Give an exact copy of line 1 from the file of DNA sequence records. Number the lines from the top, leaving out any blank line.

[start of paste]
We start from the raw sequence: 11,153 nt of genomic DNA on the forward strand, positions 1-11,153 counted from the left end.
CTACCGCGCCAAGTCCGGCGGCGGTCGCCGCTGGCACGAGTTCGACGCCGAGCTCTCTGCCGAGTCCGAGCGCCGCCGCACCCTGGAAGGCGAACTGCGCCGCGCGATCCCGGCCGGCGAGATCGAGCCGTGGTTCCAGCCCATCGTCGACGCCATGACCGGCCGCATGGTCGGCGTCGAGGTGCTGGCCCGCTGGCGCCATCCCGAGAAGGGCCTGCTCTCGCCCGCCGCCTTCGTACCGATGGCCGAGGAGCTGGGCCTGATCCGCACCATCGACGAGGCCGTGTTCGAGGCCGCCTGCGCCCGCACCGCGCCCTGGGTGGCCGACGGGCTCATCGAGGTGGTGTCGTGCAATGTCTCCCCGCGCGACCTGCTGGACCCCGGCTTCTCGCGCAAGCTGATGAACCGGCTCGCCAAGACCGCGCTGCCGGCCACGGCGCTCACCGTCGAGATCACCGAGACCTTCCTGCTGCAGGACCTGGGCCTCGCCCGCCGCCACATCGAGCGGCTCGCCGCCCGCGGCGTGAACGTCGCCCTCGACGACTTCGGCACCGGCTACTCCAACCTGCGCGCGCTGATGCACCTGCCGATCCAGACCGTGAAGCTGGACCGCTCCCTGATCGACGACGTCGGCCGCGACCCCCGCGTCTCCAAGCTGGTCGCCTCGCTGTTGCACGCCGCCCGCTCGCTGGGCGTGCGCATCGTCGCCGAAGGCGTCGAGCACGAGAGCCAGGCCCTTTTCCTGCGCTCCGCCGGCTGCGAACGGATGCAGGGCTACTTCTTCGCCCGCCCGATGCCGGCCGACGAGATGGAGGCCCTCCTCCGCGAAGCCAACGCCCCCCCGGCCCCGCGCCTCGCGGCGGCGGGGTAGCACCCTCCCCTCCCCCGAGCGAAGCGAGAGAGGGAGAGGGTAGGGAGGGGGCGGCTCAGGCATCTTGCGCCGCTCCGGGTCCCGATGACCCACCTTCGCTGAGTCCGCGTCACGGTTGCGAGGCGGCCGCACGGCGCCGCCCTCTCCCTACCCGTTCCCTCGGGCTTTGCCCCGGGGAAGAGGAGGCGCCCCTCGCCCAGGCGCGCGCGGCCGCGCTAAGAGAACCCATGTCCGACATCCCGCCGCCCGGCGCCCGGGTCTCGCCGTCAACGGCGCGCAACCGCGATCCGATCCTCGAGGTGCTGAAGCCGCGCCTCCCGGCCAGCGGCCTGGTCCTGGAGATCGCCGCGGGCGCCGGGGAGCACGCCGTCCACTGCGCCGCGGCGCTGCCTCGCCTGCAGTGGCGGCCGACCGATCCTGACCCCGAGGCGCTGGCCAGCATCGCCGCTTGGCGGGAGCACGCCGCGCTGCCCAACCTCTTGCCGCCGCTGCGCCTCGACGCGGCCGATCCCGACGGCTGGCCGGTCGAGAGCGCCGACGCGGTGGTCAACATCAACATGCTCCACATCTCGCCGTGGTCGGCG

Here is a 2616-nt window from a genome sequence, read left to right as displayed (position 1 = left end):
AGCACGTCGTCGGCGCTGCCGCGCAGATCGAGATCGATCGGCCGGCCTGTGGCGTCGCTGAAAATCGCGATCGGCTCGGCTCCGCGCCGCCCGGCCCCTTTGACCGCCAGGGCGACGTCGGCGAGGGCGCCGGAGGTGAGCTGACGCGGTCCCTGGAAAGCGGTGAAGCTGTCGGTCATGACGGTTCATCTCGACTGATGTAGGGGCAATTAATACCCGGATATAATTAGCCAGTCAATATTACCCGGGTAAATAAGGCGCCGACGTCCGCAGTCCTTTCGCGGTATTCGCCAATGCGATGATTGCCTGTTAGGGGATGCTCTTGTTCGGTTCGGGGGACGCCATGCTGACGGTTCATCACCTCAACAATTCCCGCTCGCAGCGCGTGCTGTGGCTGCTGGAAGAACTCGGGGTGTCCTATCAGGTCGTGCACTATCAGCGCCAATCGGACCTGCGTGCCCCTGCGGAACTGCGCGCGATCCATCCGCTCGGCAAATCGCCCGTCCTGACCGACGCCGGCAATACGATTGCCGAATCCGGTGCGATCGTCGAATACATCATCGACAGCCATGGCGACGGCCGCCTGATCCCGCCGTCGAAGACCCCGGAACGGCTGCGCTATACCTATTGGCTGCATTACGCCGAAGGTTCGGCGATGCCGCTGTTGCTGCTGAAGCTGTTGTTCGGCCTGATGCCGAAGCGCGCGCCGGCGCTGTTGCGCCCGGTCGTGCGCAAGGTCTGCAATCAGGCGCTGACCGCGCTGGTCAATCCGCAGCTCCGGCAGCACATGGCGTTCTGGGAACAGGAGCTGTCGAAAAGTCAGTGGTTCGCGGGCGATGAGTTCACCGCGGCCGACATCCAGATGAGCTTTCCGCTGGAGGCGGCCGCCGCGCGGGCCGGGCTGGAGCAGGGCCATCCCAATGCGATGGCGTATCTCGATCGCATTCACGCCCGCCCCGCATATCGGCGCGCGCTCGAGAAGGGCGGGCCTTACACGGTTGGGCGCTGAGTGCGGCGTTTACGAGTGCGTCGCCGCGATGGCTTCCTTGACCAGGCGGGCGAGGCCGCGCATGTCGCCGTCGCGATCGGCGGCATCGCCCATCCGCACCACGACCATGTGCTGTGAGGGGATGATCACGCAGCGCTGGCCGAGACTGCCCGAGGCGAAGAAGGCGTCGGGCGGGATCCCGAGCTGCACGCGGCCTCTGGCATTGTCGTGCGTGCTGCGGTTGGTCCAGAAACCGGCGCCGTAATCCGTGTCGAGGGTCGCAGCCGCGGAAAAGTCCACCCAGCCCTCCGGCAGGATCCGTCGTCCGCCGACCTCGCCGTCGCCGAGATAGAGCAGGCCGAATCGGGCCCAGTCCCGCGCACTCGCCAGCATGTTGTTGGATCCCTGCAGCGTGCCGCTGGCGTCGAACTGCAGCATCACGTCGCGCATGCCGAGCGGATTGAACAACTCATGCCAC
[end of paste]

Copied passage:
We start from the raw sequence: 11,153 nt of genomic DNA on the forward strand, positions 1-11,153 counted from the left end.